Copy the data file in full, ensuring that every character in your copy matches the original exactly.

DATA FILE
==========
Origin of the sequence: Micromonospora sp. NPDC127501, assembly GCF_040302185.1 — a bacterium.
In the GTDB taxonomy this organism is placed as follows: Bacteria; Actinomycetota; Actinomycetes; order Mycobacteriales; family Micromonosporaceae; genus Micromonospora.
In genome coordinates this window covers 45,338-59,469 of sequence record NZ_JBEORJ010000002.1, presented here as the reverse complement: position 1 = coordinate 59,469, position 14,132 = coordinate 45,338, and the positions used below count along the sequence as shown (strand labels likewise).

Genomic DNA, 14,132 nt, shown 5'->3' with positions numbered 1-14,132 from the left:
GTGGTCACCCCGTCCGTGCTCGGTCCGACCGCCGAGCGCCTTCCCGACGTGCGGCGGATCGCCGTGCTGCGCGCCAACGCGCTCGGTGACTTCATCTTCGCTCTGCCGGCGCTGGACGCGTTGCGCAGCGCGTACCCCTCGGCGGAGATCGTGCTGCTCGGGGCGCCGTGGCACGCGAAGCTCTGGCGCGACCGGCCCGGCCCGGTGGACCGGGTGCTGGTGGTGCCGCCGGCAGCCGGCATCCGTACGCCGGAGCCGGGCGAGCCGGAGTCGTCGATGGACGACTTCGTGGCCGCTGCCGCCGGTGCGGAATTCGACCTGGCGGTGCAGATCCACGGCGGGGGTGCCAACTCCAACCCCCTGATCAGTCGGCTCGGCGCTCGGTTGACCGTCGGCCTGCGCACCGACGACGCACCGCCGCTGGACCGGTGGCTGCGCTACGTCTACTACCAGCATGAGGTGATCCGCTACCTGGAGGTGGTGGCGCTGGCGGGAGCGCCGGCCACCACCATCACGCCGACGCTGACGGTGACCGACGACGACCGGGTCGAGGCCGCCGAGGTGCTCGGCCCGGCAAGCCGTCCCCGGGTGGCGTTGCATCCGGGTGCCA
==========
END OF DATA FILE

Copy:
Origin of the sequence: Micromonospora sp. NPDC127501, assembly GCF_040302185.1 — a bacterium.
In the GTDB taxonomy this organism is placed as follows: Bacteria; Actinomycetota; Actinomycetes; order Mycobacteriales; family Micromonosporaceae; genus Micromonospora.
In genome coordinates this window covers 45,338-59,469 of sequence record NZ_JBEORJ010000002.1, presented here as the reverse complement: position 1 = coordinate 59,469, position 14,132 = coordinate 45,338, and the positions used below count along the sequence as shown (strand labels likewise).

Genomic DNA, 14,132 nt, shown 5'->3' with positions numbered 1-14,132 from the left:
GTGGTCACCCCGTCCGTGCTCGGTCCGACCGCCGAGCGCCTTCCCGACGTGCGGCGGATCGCCGTGCTGCGCGCCAACGCGCTCGGTGACTTCATCTTCGCTCTGCCGGCGCTGGACGCGTTGCGCAGCGCGTACCCCTCGGCGGAGATCGTGCTGCTCGGGGCGCCGTGGCACGCGAAGCTCTGGCGCGACCGGCCCGGCCCGGTGGACCGGGTGCTGGTGGTGCCGCCGGCAGCCGGCATCCGTACGCCGGAGCCGGGCGAGCCGGAGTCGTCGATGGACGACTTCGTGGCCGCTGCCGCCGGTGCGGAATTCGACCTGGCGGTGCAGATCCACGGCGGGGGTGCCAACTCCAACCCCCTGATCAGTCGGCTCGGCGCTCGGTTGACCGTCGGCCTGCGCACCGACGACGCACCGCCGCTGGACCGGTGGCTGCGCTACGTCTACTACCAGCATGAGGTGATCCGCTACCTGGAGGTGGTGGCGCTGGCGGGAGCGCCGGCCACCACCATCACGCCGACGCTGACGGTGACCGACGACGACCGGGTCGAGGCCGCCGAGGTGCTCGGCCCGGCAAGCCGTCCCCGGGTGGCGTTGCATCCGGGTGCCA